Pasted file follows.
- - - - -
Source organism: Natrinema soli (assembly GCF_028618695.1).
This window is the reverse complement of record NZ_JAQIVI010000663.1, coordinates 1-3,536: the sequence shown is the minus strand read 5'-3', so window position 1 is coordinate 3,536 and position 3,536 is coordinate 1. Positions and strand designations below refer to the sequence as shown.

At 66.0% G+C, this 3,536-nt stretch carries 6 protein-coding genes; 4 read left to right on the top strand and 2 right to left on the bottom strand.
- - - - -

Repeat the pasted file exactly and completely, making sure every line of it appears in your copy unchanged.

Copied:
Source organism: Natrinema soli (assembly GCF_028618695.1).
This window is the reverse complement of record NZ_JAQIVI010000663.1, coordinates 1-3,536: the sequence shown is the minus strand read 5'-3', so window position 1 is coordinate 3,536 and position 3,536 is coordinate 1. Positions and strand designations below refer to the sequence as shown.

At 66.0% G+C, this 3,536-nt stretch carries 6 protein-coding genes; 4 read left to right on the top strand and 2 right to left on the bottom strand.